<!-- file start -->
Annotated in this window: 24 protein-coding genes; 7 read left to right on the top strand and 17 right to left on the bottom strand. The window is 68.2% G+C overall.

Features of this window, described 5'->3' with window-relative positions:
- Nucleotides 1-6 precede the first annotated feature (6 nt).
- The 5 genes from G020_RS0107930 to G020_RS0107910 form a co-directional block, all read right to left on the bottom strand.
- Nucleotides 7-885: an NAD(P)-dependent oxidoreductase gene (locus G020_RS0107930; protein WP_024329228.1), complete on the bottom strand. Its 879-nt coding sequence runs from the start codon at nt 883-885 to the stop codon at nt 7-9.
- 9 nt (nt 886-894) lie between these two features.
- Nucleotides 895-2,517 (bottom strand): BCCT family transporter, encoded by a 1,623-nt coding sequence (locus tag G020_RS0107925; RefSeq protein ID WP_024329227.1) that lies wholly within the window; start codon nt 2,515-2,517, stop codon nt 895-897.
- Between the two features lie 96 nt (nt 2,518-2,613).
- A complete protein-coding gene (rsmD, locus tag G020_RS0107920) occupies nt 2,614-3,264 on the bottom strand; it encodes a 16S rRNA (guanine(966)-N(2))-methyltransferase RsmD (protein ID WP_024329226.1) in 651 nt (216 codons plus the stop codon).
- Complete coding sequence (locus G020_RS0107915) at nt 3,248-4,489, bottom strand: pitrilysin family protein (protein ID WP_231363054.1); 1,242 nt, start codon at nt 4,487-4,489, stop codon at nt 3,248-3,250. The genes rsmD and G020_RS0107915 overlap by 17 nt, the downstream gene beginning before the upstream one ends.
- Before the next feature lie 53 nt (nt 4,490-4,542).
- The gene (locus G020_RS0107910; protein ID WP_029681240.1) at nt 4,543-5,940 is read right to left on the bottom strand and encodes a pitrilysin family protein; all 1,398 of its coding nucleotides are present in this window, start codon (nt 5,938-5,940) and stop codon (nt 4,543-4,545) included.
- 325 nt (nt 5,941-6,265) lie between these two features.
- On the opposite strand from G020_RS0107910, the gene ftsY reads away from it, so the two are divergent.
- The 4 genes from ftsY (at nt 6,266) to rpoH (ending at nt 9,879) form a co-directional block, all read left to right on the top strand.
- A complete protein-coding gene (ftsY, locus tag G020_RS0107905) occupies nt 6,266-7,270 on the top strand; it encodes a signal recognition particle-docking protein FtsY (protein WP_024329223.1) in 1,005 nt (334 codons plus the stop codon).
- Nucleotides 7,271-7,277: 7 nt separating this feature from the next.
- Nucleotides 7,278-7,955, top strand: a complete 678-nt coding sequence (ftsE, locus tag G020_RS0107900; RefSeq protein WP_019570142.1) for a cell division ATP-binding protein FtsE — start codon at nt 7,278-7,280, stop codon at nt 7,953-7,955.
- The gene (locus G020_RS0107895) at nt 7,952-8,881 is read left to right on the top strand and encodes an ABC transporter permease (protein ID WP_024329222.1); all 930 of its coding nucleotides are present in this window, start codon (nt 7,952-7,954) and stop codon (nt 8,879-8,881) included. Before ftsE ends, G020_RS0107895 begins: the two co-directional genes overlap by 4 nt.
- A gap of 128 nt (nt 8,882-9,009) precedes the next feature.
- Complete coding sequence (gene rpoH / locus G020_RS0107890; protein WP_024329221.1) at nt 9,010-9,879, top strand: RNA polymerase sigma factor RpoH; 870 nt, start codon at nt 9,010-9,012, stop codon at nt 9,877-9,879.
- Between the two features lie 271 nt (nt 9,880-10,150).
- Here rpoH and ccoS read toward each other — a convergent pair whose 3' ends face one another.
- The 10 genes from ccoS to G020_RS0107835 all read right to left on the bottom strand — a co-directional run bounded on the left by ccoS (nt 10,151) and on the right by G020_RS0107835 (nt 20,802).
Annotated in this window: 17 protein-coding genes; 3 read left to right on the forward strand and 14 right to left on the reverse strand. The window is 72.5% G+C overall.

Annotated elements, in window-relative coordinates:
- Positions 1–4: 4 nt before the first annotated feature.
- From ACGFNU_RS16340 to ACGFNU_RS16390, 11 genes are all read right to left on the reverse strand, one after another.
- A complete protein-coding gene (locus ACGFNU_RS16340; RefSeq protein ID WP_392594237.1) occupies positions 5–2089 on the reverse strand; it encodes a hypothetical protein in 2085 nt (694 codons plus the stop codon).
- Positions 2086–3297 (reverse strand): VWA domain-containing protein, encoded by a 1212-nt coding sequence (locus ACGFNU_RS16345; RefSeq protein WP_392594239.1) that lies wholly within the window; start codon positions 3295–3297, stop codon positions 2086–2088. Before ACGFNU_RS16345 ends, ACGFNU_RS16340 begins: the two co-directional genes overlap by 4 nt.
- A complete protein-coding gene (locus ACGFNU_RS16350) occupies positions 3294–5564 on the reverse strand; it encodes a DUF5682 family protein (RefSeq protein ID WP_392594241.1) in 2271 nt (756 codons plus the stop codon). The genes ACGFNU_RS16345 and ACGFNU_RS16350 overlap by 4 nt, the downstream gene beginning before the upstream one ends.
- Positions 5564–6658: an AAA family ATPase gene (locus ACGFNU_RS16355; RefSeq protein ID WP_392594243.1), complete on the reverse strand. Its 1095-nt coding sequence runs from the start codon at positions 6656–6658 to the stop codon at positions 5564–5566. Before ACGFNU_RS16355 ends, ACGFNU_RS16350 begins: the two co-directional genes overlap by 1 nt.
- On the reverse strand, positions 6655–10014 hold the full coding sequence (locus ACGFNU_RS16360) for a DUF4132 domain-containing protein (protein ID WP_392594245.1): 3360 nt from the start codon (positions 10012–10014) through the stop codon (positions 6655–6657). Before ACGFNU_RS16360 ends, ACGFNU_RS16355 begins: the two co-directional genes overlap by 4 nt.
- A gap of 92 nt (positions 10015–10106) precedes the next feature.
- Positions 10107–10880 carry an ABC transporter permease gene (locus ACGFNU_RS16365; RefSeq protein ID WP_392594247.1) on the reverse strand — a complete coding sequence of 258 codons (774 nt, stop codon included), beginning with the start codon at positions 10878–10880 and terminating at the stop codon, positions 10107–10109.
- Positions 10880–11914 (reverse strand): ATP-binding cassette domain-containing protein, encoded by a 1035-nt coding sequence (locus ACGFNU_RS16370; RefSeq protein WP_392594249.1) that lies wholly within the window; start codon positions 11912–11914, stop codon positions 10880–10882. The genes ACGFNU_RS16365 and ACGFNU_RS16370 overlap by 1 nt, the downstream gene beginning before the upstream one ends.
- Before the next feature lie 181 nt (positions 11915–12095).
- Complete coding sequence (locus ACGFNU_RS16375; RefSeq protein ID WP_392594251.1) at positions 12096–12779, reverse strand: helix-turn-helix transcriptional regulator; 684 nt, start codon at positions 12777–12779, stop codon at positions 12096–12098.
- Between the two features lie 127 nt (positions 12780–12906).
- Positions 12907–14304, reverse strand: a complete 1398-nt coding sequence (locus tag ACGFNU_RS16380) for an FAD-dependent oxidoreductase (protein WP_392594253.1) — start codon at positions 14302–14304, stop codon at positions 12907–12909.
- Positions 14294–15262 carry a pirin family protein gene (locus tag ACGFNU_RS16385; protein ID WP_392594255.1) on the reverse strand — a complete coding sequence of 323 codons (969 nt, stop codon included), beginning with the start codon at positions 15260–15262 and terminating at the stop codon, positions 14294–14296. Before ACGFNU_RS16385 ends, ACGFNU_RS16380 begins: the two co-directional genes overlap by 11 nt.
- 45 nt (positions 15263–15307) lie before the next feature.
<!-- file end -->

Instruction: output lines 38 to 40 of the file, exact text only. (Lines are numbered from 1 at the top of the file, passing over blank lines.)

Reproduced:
- Complete coding sequence (locus ACGFNU_RS16375; RefSeq protein ID WP_392594251.1) at positions 12096–12779, reverse strand: helix-turn-helix transcriptional regulator; 684 nt, start codon at positions 12777–12779, stop codon at positions 12096–12098.
- Between the two features lie 127 nt (positions 12780–12906).
- Positions 12907–14304, reverse strand: a complete 1398-nt coding sequence (locus tag ACGFNU_RS16380) for an FAD-dependent oxidoreductase (protein WP_392594253.1) — start codon at positions 14302–14304, stop codon at positions 12907–12909.